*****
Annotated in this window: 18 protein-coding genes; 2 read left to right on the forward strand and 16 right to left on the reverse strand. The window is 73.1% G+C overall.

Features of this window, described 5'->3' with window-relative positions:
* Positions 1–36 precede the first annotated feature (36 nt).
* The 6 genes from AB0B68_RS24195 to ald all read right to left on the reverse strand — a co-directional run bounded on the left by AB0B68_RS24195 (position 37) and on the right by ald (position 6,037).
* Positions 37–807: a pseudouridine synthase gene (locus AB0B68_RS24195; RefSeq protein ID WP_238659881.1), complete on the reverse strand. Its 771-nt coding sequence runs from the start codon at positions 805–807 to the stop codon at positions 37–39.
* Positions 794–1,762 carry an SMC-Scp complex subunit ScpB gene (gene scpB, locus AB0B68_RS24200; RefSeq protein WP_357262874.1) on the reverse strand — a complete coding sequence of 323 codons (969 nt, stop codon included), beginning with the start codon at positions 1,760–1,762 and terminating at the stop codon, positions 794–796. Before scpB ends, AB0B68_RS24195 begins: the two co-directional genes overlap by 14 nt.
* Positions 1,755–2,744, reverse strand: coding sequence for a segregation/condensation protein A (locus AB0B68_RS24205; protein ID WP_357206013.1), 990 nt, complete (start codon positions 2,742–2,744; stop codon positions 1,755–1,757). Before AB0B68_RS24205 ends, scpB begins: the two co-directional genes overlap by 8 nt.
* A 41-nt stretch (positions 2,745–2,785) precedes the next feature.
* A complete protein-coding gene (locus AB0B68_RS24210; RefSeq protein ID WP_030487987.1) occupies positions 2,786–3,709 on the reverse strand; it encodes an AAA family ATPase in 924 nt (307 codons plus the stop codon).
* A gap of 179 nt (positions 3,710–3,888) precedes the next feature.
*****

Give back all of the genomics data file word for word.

Annotated in this window: 18 protein-coding genes; 2 read left to right on the forward strand and 16 right to left on the reverse strand. The window is 73.1% G+C overall.

Features of this window, described 5'->3' with window-relative positions:
* Positions 1–36 precede the first annotated feature (36 nt).
* The 6 genes from AB0B68_RS24195 to ald all read right to left on the reverse strand — a co-directional run bounded on the left by AB0B68_RS24195 (position 37) and on the right by ald (position 6,037).
* Positions 37–807: a pseudouridine synthase gene (locus AB0B68_RS24195; RefSeq protein ID WP_238659881.1), complete on the reverse strand. Its 771-nt coding sequence runs from the start codon at positions 805–807 to the stop codon at positions 37–39.
* Positions 794–1,762 carry an SMC-Scp complex subunit ScpB gene (gene scpB, locus AB0B68_RS24200; RefSeq protein WP_357262874.1) on the reverse strand — a complete coding sequence of 323 codons (969 nt, stop codon included), beginning with the start codon at positions 1,760–1,762 and terminating at the stop codon, positions 794–796. Before scpB ends, AB0B68_RS24195 begins: the two co-directional genes overlap by 14 nt.
* Positions 1,755–2,744, reverse strand: coding sequence for a segregation/condensation protein A (locus AB0B68_RS24205; protein ID WP_357206013.1), 990 nt, complete (start codon positions 2,742–2,744; stop codon positions 1,755–1,757). Before AB0B68_RS24205 ends, scpB begins: the two co-directional genes overlap by 8 nt.
* A 41-nt stretch (positions 2,745–2,785) precedes the next feature.
* A complete protein-coding gene (locus AB0B68_RS24210; RefSeq protein ID WP_030487987.1) occupies positions 2,786–3,709 on the reverse strand; it encodes an AAA family ATPase in 924 nt (307 codons plus the stop codon).
* A gap of 179 nt (positions 3,710–3,888) precedes the next feature.